Traditions and Culture – Practicing Zen Buddhism: A Meditation How-to Guide

Zazen is a peaceful form of Buddhism that explores the importance of meditation and how that can help you discover more about yourself. Through quietly sitting, those that follow zazen are encouraged to let go of their emotions, pride and fear, and delve into the emptiness of their own psyche. They believe through this way, they can gain a better understanding of what life truly means.

The traditions of zazen have been passed down through the centuries, weaving its way across the globe from India to China, China to Japan and most recently, Japan to English-speaking nations like the USA and the UK. Although no doctrine specifically lays out strict rules, there is a simple process you can follow to gain the most out of your own meditation.

To begin with, you will need a cushion and clothing comfortable enough so that they won’t bother you whilst sitting on the floor. Your surroundings should be as quiet as possible, and any potential distractions, such as electronic devices, should be removed or set to silent mode.

There are a number of seating positions you can adopt, but it is important to choose one in which you feel comfortable maintaining for an extended period. The Japanese seiza position, in which you bend your legs underneath you and rest on the back of your ankles, looks incredibly regal but can grow to be extremely uncomfortable for those not used to it. The Full Lotus position is slightly less awkward; you should cross your legs, placing your right foot on your left thigh and your left foot on the right. The Half Lotus position sees the right foot resting on the left thigh and your left foot on the floor. For the Burmese style, your legs should be crossed with both feet left on the floor, but tucked into your body. You can use your cushion to support you in any of these positions, or you can even use a small bench or a regular chair, for which your feet should be resting flat on the floor.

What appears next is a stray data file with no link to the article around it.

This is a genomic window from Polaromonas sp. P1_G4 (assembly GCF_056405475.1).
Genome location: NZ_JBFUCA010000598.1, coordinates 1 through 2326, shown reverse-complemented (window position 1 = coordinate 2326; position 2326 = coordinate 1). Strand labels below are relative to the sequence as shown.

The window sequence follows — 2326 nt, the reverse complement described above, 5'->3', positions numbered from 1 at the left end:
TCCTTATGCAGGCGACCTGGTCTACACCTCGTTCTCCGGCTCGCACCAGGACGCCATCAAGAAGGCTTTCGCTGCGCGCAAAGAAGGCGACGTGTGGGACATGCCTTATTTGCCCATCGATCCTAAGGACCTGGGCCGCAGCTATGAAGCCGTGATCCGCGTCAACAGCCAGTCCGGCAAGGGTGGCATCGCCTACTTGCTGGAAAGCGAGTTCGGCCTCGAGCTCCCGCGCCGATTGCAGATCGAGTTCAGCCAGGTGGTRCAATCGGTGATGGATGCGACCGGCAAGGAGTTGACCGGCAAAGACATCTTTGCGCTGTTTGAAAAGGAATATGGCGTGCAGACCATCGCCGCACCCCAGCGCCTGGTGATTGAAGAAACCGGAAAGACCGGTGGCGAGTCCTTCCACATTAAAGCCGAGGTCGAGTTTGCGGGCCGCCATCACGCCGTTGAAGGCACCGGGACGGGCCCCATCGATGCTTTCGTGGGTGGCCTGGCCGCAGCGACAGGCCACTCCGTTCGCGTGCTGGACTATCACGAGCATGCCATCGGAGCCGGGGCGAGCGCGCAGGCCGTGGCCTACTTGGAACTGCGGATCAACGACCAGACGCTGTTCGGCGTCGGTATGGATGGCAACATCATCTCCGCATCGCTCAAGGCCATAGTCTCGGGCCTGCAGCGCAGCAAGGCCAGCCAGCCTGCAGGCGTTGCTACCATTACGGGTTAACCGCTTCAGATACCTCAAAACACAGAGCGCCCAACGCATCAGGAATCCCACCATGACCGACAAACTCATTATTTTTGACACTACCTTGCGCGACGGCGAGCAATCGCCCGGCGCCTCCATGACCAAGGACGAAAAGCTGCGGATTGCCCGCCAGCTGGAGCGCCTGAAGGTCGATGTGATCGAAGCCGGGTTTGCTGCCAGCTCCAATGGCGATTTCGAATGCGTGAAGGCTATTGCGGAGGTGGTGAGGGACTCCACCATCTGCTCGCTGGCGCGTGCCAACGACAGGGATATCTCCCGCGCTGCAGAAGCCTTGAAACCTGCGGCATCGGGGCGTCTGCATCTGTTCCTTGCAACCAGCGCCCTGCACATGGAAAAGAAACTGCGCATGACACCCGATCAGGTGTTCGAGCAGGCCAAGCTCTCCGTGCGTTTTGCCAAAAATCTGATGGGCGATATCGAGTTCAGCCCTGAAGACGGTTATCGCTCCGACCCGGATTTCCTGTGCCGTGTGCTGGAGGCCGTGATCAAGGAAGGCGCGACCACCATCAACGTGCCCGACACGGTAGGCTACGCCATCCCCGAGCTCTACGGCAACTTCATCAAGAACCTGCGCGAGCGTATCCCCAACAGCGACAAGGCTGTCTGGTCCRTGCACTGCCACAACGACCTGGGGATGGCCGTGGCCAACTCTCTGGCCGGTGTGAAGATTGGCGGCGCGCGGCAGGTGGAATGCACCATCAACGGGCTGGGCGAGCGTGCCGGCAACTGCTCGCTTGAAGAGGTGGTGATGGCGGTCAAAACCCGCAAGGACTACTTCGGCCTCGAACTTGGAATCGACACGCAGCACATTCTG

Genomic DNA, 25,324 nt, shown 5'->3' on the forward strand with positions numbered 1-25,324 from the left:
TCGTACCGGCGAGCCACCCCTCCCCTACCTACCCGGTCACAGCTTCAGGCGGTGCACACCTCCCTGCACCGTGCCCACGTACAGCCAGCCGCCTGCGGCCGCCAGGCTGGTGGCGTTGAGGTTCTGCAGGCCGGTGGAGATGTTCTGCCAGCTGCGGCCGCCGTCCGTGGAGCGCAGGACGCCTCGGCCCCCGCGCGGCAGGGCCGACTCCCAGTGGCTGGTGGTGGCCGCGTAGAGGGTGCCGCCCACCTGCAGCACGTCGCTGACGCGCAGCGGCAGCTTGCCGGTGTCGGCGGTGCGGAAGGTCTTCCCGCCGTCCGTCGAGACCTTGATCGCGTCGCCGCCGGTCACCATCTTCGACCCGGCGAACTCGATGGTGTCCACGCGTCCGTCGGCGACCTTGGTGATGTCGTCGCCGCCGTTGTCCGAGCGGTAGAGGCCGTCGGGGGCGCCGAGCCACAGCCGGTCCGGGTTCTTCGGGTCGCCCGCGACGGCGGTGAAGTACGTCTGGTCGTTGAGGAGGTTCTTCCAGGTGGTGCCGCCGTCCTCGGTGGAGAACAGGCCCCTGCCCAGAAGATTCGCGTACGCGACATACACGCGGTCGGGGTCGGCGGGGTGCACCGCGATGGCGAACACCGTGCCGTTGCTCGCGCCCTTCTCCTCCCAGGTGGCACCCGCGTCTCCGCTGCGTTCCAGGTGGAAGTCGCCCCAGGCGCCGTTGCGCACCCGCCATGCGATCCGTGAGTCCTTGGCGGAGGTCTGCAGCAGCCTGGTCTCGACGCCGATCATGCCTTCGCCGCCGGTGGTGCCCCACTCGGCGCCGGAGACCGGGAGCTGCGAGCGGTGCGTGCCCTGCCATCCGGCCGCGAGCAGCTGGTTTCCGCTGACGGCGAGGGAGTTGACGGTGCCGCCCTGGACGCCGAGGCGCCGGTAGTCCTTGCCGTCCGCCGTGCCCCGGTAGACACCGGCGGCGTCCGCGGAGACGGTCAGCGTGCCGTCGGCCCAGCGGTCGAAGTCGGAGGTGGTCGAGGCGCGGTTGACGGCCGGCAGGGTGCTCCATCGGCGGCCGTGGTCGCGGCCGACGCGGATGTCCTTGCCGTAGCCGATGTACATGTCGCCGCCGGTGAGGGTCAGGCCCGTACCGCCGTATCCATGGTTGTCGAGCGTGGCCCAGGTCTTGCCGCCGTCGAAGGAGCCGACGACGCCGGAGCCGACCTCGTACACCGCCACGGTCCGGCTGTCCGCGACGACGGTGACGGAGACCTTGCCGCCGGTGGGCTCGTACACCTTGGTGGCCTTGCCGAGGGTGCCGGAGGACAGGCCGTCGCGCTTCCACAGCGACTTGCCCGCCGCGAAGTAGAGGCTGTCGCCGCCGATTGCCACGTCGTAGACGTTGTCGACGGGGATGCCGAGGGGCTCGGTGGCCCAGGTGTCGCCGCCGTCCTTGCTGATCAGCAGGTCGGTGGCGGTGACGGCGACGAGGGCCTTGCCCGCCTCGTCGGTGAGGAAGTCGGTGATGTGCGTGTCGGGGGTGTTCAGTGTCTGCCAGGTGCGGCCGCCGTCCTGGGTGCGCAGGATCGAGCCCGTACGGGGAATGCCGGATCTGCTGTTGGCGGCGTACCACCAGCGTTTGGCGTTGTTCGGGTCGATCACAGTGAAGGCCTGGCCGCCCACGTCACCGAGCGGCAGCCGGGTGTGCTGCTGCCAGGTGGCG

No matter which position you decide on, the posture of your upper body should be the same. Sit upright with your back straight, place your right hand with its palm facing upwards on your lower belly, your left hand should be placed on top, its palm also facing upwards, with the tips of your thumbs ever so slightly touching so that the shape of your hands resembles an oval. Again you can use a cushion for support if you find the position pulling on your shoulders.

Once you have found the position that works for your, slowly swing from side to side to centre your back. Look up towards the ceiling and then relax to help elongate your spine. You can shift your hips forward to help with the natural curvature of your body, don’t worry if this makes your belly poke out a little bit, that’s normal.

Your ears should be in line with your shoulders, your shoulders in line with your hips. Imagine a line connecting your nose and naval; this should also be as straight as possible. Your eyes should remain upon but cast down to the floor a few feet in front of you. It is important to strike a balance between being relaxed and alert.

Once you are sitting correctly, you can focus on your breathing, make sure it is relaxed and natural. Count every time you inhale and exhale, from 1 to 10. Try and breath from your lower belly, which may seem a little strange at first, but with a little practice you will soon be able to draw in deep breaths comfortably. Repeat the process of counting your breaths 1 to 10 over and over again, until you have been seated for 10 minutes or so (be sure to set an alarm, as it is easy to lose track of time). You can experiment with different lengths of time, but it is important to find the time to sit and meditate every single day. If thoughts pop into your brain, do not explore or engage them; simply continue with your counting, and you should soon be able to push everything aside.

The most important elements of zazen are feeling relaxed and comfortable. Experiment with different techniques to find out which one works best for you, but the most important factor is persistence. You must ensure time to meditate even on the most hectic days. Indeed these are the days you probably need it the most. Even 5 minutes of meditation is far better than none at all.